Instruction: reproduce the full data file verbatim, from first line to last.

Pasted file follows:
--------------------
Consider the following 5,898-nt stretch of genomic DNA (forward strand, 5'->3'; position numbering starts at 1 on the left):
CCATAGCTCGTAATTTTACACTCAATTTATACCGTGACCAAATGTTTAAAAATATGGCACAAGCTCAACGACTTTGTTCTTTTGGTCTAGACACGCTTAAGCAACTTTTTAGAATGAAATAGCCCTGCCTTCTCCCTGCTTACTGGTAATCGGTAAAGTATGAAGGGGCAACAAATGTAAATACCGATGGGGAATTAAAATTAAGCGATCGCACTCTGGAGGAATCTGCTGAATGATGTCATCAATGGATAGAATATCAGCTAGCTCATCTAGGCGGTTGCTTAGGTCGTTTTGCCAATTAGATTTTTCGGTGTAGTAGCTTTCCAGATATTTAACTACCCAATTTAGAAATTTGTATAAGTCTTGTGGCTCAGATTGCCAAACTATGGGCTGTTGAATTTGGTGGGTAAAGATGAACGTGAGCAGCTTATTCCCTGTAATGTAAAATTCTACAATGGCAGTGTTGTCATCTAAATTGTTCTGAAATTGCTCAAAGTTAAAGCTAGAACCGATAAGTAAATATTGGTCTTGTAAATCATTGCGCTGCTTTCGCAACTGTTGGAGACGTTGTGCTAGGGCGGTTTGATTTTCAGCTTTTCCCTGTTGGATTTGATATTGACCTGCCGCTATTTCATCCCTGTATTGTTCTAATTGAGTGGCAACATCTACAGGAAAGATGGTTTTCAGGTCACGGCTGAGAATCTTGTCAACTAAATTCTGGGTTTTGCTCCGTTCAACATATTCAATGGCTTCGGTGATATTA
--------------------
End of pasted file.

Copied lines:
Consider the following 5,898-nt stretch of genomic DNA (forward strand, 5'->3'; position numbering starts at 1 on the left):
CCATAGCTCGTAATTTTACACTCAATTTATACCGTGACCAAATGTTTAAAAATATGGCACAAGCTCAACGACTTTGTTCTTTTGGTCTAGACACGCTTAAGCAACTTTTTAGAATGAAATAGCCCTGCCTTCTCCCTGCTTACTGGTAATCGGTAAAGTATGAAGGGGCAACAAATGTAAATACCGATGGGGAATTAAAATTAAGCGATCGCACTCTGGAGGAATCTGCTGAATGATGTCATCAATGGATAGAATATCAGCTAGCTCATCTAGGCGGTTGCTTAGGTCGTTTTGCCAATTAGATTTTTCGGTGTAGTAGCTTTCCAGATATTTAACTACCCAATTTAGAAATTTGTATAAGTCTTGTGGCTCAGATTGCCAAACTATGGGCTGTTGAATTTGGTGGGTAAAGATGAACGTGAGCAGCTTATTCCCTGTAATGTAAAATTCTACAATGGCAGTGTTGTCATCTAAATTGTTCTGAAATTGCTCAAAGTTAAAGCTAGAACCGATAAGTAAATATTGGTCTTGTAAATCATTGCGCTGCTTTCGCAACTGTTGGAGACGTTGTGCTAGGGCGGTTTGATTTTCAGCTTTTCCCTGTTGGATTTGATATTGACCTGCCGCTATTTCATCCCTGTATTGTTCTAATTGAGTGGCAACATCTACAGGAAAGATGGTTTTCAGGTCACGGCTGAGAATCTTGTCAACTAAATTCTGGGTTTTGCTCCGTTCAACATATTCAATGGCTTCGGTGATATTA